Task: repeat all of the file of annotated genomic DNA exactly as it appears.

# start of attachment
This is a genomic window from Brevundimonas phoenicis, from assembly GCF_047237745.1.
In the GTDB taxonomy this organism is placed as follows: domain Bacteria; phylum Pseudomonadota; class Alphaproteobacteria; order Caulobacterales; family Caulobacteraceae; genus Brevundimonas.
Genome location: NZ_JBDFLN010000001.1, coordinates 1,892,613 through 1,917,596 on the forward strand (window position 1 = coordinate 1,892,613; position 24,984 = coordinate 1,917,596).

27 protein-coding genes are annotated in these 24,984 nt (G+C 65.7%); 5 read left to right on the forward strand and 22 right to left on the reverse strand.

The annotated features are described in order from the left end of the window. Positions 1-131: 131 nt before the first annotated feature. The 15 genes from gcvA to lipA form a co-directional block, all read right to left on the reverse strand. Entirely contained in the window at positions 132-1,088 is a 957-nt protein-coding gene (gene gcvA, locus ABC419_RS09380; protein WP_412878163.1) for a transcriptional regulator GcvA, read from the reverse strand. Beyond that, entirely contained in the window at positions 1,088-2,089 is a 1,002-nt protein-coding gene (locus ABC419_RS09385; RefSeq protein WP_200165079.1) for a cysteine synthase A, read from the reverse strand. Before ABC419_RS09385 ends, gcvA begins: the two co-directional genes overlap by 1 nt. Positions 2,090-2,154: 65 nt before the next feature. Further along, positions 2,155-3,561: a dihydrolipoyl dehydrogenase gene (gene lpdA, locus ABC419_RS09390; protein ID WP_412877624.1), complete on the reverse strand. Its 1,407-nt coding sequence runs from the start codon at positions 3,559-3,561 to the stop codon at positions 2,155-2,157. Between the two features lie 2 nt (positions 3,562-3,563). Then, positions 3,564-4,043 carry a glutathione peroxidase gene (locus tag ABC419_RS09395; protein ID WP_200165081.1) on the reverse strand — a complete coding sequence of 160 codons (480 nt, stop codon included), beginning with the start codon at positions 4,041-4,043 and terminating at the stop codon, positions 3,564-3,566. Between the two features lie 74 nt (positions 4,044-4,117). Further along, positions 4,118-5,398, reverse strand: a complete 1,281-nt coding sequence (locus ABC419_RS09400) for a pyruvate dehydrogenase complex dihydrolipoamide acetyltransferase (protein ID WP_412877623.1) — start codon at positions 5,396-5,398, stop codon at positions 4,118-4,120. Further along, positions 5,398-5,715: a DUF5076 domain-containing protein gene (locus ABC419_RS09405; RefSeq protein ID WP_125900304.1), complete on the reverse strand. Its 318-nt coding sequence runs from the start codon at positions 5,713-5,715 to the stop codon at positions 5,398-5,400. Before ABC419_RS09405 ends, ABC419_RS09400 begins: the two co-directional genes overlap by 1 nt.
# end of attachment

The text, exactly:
This is a genomic window from Brevundimonas phoenicis, from assembly GCF_047237745.1.
In the GTDB taxonomy this organism is placed as follows: domain Bacteria; phylum Pseudomonadota; class Alphaproteobacteria; order Caulobacterales; family Caulobacteraceae; genus Brevundimonas.
Genome location: NZ_JBDFLN010000001.1, coordinates 1,892,613 through 1,917,596 on the forward strand (window position 1 = coordinate 1,892,613; position 24,984 = coordinate 1,917,596).

27 protein-coding genes are annotated in these 24,984 nt (G+C 65.7%); 5 read left to right on the forward strand and 22 right to left on the reverse strand.

The annotated features are described in order from the left end of the window. Positions 1-131: 131 nt before the first annotated feature. The 15 genes from gcvA to lipA form a co-directional block, all read right to left on the reverse strand. Entirely contained in the window at positions 132-1,088 is a 957-nt protein-coding gene (gene gcvA, locus ABC419_RS09380; protein WP_412878163.1) for a transcriptional regulator GcvA, read from the reverse strand. Beyond that, entirely contained in the window at positions 1,088-2,089 is a 1,002-nt protein-coding gene (locus ABC419_RS09385; RefSeq protein WP_200165079.1) for a cysteine synthase A, read from the reverse strand. Before ABC419_RS09385 ends, gcvA begins: the two co-directional genes overlap by 1 nt. Positions 2,090-2,154: 65 nt before the next feature. Further along, positions 2,155-3,561: a dihydrolipoyl dehydrogenase gene (gene lpdA, locus ABC419_RS09390; protein ID WP_412877624.1), complete on the reverse strand. Its 1,407-nt coding sequence runs from the start codon at positions 3,559-3,561 to the stop codon at positions 2,155-2,157. Between the two features lie 2 nt (positions 3,562-3,563). Then, positions 3,564-4,043 carry a glutathione peroxidase gene (locus tag ABC419_RS09395; protein ID WP_200165081.1) on the reverse strand — a complete coding sequence of 160 codons (480 nt, stop codon included), beginning with the start codon at positions 4,041-4,043 and terminating at the stop codon, positions 3,564-3,566. Between the two features lie 74 nt (positions 4,044-4,117). Further along, positions 4,118-5,398, reverse strand: a complete 1,281-nt coding sequence (locus ABC419_RS09400) for a pyruvate dehydrogenase complex dihydrolipoamide acetyltransferase (protein ID WP_412877623.1) — start codon at positions 5,396-5,398, stop codon at positions 4,118-4,120. Further along, positions 5,398-5,715: a DUF5076 domain-containing protein gene (locus ABC419_RS09405; RefSeq protein ID WP_125900304.1), complete on the reverse strand. Its 318-nt coding sequence runs from the start codon at positions 5,713-5,715 to the stop codon at positions 5,398-5,400. Before ABC419_RS09405 ends, ABC419_RS09400 begins: the two co-directional genes overlap by 1 nt.